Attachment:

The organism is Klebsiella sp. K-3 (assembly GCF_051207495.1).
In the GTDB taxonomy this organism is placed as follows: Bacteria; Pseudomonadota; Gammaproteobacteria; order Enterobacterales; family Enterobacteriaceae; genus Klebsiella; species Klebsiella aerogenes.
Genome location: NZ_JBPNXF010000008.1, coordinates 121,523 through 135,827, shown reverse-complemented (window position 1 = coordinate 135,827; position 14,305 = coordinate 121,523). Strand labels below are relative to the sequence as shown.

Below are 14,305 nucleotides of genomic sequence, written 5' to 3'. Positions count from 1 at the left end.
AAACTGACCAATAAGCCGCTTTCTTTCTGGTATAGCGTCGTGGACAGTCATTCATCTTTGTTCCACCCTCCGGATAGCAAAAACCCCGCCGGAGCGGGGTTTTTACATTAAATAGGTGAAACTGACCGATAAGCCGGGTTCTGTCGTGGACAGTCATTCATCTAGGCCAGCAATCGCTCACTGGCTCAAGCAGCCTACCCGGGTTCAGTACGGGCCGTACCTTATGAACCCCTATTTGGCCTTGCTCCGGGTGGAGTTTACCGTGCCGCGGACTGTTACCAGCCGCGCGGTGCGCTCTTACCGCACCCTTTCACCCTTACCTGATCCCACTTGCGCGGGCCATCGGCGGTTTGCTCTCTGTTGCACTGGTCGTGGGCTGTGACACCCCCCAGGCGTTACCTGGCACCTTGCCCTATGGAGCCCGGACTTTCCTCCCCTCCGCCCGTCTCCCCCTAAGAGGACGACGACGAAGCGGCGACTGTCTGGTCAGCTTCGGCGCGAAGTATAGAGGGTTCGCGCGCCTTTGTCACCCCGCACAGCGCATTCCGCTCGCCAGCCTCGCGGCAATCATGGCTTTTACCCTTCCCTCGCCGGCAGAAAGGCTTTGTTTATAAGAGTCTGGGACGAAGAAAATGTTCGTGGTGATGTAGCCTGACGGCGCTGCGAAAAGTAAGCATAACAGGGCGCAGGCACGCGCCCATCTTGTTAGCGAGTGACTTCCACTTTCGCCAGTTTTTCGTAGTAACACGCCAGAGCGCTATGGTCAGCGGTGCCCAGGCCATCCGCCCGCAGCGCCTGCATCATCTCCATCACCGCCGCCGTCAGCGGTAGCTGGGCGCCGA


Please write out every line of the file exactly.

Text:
The organism is Klebsiella sp. K-3 (assembly GCF_051207495.1).
In the GTDB taxonomy this organism is placed as follows: Bacteria; Pseudomonadota; Gammaproteobacteria; order Enterobacterales; family Enterobacteriaceae; genus Klebsiella; species Klebsiella aerogenes.
Genome location: NZ_JBPNXF010000008.1, coordinates 121,523 through 135,827, shown reverse-complemented (window position 1 = coordinate 135,827; position 14,305 = coordinate 121,523). Strand labels below are relative to the sequence as shown.

Below are 14,305 nucleotides of genomic sequence, written 5' to 3'. Positions count from 1 at the left end.
AAACTGACCAATAAGCCGCTTTCTTTCTGGTATAGCGTCGTGGACAGTCATTCATCTTTGTTCCACCCTCCGGATAGCAAAAACCCCGCCGGAGCGGGGTTTTTACATTAAATAGGTGAAACTGACCGATAAGCCGGGTTCTGTCGTGGACAGTCATTCATCTAGGCCAGCAATCGCTCACTGGCTCAAGCAGCCTACCCGGGTTCAGTACGGGCCGTACCTTATGAACCCCTATTTGGCCTTGCTCCGGGTGGAGTTTACCGTGCCGCGGACTGTTACCAGCCGCGCGGTGCGCTCTTACCGCACCCTTTCACCCTTACCTGATCCCACTTGCGCGGGCCATCGGCGGTTTGCTCTCTGTTGCACTGGTCGTGGGCTGTGACACCCCCCAGGCGTTACCTGGCACCTTGCCCTATGGAGCCCGGACTTTCCTCCCCTCCGCCCGTCTCCCCCTAAGAGGACGACGACGAAGCGGCGACTGTCTGGTCAGCTTCGGCGCGAAGTATAGAGGGTTCGCGCGCCTTTGTCACCCCGCACAGCGCATTCCGCTCGCCAGCCTCGCGGCAATCATGGCTTTTACCCTTCCCTCGCCGGCAGAAAGGCTTTGTTTATAAGAGTCTGGGACGAAGAAAATGTTCGTGGTGATGTAGCCTGACGGCGCTGCGAAAAGTAAGCATAACAGGGCGCAGGCACGCGCCCATCTTGTTAGCGAGTGACTTCCACTTTCGCCAGTTTTTCGTAGTAACACGCCAGAGCGCTATGGTCAGCGGTGCCCAGGCCATCCGCCCGCAGCGCCTGCATCATCTCCATCACCGCCGCCGTCAGCGGTAGCTGGGCGCCGA